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Old 07-09-2018, 10:29 PM   #511
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Nobody has Knipex? I guess it's true that a majority of people use the Channellocks. I started with the Irwin Groovelock pliers. They were pretty good new but not after a lot of use. I would clean and file the teeth every now and then and they would be alright. I bought 2 of the 10" Knipex Cobra pliers a couple years ago and they are the real deal. They grip ridiculously well. The width of the jaw is pretty narrow too, so you can get it in tighter spots. 1/2",3/4",1" and 1-1/4" if you're feeling motivated. On threaded steel, I usually use them to get it as tight as I can and finish it with a pipe wrench, which usually isn't much. You don't realize how slim the jaws are on the Knipex until you use other brands, then they all feel clunky. A little more expensive than other pliers but I think they're worth it. I had to get used to adjusting the jaws since it was a little different. I've never been pinched by them either, so that's nice. Milwaukee makes a pair of pliers that have a similar jaw design and shape but they are nowhere near as good. My helper and my boss both have a pair, I think they are the absolute worst pliers. They don't bite for nothing. But I do second the Channellock slim-jaw wrench. That thing is also the real deal. It has fit into some spots nothing else would. Buy that and Knipex pliers, you'll never look back.

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Old 07-10-2018, 01:11 AM   #512
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They are just fine as far a I remember but I normally use either my adjustable wideazz channellock or a regular channellock pliers. Just because it's in my everyday toolbag. I have my smooth jaw set in an extra toolbag with special tools because I don't normally use them too often.
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How are those for tightening 1/2” and 3/4” IP valves and things like that?


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Old 07-11-2018, 12:42 AM   #513
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This!!
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Old 07-11-2018, 02:20 AM   #514
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Have you guys ever seen someone flare plastic pipe like this before? Doesn’t seem like a good idea to me but maybe it was acceptable back in the day?
That was very common when I was very young (before I began my "illustrious career" - late 70's to early 80's?). I watched my Dad do it a lot - even did a few myself. It worked pretty well at the time. You put the tool in the pipe and just cranked the handle till the pipe was flared - I guess friction heat helped the poly hold the flare. Worked fairly quickly. The method went away, so I assume there were probably some failures.
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Old 07-11-2018, 01:29 PM   #515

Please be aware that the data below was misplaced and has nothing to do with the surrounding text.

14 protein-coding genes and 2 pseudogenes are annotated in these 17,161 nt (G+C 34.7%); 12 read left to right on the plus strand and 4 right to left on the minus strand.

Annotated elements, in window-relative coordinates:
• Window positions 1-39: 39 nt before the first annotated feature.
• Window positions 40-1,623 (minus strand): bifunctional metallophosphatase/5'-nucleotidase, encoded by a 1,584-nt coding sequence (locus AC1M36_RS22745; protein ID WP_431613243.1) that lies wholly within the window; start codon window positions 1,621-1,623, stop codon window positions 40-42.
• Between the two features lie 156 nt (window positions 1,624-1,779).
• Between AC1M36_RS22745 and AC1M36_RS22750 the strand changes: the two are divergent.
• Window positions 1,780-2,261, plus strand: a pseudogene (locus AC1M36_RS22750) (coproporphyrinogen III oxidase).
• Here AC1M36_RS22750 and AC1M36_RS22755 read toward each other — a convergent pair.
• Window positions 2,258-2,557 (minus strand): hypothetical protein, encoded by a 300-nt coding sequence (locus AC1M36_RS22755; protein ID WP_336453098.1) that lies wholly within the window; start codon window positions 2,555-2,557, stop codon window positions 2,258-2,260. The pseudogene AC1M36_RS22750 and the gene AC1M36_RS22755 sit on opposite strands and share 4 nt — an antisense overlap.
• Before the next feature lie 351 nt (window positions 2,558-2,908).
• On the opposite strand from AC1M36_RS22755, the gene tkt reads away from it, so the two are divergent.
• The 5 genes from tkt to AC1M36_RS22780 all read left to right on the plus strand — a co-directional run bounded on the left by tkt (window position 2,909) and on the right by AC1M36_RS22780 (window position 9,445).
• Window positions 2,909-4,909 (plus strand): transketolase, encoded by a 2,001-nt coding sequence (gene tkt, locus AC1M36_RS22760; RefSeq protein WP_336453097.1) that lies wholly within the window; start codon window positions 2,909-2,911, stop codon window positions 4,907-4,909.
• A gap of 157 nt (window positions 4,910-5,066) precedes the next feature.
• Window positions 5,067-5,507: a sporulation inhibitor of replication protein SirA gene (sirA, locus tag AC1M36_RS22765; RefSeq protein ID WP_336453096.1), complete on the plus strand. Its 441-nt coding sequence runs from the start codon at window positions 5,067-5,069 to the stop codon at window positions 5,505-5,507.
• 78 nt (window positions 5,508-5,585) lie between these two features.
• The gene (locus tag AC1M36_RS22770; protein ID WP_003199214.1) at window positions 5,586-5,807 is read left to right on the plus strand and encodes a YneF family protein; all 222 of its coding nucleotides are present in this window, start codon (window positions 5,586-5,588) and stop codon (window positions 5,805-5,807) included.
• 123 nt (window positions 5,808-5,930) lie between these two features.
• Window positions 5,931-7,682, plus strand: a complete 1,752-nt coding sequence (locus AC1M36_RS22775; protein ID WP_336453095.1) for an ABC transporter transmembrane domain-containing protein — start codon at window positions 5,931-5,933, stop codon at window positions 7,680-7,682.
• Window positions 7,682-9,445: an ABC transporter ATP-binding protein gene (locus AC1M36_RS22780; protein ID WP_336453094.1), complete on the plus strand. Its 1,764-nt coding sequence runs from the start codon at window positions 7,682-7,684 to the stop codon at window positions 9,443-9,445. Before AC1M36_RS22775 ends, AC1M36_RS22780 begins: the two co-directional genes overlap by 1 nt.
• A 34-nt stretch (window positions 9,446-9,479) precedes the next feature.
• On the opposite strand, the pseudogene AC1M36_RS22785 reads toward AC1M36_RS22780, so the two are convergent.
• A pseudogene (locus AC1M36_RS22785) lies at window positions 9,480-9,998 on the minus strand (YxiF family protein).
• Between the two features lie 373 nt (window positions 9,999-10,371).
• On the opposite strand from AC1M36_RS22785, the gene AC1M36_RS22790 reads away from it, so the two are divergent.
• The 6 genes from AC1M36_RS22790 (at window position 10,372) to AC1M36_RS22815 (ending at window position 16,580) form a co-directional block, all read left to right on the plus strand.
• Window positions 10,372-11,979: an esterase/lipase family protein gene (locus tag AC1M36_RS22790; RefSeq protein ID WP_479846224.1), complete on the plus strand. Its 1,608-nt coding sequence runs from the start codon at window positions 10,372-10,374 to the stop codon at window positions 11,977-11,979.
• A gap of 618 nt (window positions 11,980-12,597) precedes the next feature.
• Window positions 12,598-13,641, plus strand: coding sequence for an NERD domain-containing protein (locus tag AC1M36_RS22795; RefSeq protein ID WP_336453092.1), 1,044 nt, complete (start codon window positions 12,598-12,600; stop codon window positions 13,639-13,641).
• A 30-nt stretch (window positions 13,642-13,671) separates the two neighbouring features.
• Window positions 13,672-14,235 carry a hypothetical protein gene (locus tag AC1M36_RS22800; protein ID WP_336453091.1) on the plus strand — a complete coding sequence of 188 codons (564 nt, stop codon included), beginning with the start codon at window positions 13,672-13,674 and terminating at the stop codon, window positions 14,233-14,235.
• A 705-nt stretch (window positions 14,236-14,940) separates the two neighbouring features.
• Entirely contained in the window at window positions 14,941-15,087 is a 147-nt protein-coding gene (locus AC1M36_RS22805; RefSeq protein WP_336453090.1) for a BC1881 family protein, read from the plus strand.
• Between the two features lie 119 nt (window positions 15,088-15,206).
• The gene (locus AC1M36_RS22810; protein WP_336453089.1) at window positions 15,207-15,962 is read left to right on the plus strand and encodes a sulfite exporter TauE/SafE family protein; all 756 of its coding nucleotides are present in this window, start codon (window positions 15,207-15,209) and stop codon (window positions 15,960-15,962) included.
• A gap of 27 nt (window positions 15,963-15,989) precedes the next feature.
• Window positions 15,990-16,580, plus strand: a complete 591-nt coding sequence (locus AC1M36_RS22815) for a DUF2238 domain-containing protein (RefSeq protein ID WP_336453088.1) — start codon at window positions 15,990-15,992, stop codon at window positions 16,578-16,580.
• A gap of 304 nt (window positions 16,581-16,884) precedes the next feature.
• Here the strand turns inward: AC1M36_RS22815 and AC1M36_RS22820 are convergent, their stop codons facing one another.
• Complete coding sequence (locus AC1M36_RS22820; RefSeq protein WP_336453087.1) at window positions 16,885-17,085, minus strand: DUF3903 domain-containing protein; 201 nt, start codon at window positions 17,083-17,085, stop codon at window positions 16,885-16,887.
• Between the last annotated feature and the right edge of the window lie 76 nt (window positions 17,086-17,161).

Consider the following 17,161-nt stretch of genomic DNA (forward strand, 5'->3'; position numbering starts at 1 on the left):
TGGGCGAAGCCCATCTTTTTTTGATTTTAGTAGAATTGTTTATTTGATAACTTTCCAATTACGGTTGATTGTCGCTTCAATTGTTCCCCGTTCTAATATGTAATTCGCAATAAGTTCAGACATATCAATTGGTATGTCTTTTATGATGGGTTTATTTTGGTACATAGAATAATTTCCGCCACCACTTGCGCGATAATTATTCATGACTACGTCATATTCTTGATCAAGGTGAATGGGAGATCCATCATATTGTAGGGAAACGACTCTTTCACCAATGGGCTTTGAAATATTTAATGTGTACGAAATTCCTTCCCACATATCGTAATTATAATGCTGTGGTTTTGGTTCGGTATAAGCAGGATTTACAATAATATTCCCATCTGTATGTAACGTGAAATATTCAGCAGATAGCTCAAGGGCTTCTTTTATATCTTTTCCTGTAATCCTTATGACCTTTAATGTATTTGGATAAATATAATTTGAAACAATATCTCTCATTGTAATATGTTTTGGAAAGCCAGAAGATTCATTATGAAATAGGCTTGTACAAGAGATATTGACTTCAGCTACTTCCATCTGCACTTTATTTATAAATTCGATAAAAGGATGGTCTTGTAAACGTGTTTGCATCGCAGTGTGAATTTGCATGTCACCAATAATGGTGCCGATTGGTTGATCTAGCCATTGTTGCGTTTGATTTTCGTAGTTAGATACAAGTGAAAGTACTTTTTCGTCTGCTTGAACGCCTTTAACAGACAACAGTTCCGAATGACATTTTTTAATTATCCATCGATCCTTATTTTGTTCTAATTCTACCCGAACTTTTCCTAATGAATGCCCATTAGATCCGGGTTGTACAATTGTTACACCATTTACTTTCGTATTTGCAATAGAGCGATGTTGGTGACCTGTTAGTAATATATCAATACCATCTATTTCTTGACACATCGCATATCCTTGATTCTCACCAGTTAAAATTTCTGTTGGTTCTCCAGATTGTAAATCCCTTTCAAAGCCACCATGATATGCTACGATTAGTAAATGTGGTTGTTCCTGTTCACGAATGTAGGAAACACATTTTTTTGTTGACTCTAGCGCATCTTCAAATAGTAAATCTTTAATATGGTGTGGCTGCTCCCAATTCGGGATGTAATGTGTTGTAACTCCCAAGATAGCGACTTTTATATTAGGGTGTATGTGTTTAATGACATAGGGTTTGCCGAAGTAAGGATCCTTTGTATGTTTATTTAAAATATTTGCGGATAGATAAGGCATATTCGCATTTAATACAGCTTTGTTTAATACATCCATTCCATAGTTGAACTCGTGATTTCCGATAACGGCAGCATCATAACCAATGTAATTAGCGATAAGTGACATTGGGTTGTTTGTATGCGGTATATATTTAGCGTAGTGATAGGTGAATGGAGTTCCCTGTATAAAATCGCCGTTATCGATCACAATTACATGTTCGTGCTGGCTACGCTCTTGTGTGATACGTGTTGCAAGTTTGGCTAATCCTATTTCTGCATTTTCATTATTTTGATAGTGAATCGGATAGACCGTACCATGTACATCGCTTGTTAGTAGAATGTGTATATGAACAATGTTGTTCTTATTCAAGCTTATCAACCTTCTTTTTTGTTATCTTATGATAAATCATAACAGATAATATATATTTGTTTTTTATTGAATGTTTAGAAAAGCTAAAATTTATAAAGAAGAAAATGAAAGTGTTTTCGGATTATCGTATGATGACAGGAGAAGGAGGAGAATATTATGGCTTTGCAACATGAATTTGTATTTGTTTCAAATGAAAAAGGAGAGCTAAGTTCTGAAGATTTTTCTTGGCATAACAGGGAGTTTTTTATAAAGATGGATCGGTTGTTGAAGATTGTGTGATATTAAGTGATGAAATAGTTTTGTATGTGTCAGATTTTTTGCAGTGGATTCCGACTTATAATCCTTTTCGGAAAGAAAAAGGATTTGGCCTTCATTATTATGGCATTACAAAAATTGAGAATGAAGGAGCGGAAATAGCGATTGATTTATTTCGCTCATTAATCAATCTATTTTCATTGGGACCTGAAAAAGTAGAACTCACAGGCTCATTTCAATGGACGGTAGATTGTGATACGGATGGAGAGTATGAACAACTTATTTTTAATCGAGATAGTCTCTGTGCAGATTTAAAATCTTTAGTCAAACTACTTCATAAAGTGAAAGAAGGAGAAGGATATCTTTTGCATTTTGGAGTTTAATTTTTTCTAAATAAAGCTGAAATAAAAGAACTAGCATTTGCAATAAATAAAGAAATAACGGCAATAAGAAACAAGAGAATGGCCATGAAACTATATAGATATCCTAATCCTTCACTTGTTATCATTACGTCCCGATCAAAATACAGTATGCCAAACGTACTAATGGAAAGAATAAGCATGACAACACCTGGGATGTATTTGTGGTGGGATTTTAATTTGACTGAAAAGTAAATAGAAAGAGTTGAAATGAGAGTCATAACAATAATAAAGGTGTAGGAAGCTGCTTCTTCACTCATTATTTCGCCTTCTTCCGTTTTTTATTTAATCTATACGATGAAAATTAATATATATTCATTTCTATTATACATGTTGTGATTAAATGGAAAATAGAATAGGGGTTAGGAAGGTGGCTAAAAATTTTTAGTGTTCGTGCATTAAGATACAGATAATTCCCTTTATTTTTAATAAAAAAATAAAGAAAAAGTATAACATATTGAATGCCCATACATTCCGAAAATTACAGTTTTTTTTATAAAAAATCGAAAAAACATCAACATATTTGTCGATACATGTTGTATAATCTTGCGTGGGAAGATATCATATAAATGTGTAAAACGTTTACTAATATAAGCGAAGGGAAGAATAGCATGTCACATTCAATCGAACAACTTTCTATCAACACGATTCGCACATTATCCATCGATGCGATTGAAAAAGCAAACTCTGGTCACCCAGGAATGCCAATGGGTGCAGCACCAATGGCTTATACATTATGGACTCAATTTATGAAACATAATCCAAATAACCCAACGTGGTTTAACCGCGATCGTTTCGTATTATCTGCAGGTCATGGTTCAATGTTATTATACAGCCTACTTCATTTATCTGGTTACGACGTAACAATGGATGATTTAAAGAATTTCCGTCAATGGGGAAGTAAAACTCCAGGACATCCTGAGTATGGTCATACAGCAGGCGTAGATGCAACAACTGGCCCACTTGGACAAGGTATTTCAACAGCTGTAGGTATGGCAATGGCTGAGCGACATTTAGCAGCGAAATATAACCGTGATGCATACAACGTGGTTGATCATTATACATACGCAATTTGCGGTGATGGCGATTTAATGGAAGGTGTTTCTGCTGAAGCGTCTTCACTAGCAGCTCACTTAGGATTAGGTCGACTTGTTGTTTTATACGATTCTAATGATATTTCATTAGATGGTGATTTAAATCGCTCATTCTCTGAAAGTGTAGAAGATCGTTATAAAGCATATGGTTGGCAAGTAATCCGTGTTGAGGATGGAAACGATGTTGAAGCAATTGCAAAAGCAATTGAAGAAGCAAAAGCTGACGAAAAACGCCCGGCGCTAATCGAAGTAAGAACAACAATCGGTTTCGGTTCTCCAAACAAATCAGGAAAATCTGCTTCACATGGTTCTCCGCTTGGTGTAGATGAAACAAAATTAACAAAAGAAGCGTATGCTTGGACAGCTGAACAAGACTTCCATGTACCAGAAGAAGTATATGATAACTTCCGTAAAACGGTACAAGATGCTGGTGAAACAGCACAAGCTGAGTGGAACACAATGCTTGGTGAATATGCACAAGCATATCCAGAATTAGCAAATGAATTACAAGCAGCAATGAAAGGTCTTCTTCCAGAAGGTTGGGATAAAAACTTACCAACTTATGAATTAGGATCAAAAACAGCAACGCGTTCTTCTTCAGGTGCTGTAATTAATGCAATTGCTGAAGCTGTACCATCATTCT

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This!!
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Old 07-11-2018, 05:00 PM   #516
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Only channel lock brand channel locks for me too and only rigid pipe wrenches - I have never used any other brand that was someone else’s that I liked - besides Douglass are ok and those wylde look just like them
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Old 07-11-2018, 06:01 PM   #517
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This!!
I don’t even know what that fitting that’s connected to the sink actually is, but at least there’s a p-trap with cleanout, so the whole line can be cabled easily 😄
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Old 07-11-2018, 10:29 PM   #518
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I don’t even know what that fitting that’s connected to the sink actually is, but at least there’s a p-trap with cleanout, so the whole line can be cabled easily 😄
ADA offset grid drain.
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Old 07-11-2018, 10:31 PM   #519
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Only channel lock brand channel locks for me too and only rigid pipe wrenches - I have never used any other brand that was someone else’s that I liked - besides Douglass are ok and those wylde look just like them
Only, only, only Channel Locks, Crescent Wrench and Ridgid.
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Old 07-12-2018, 12:07 AM   #520
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Basically: in accessible (handicap) washrooms, there has to be enough clearance for a person in a wheelchair to wheel up to a sink and wash their hands without smashing their legs/knees on the fixture drain or trap.
*the fitting should be rotated 180deg so it drains towards the wall.
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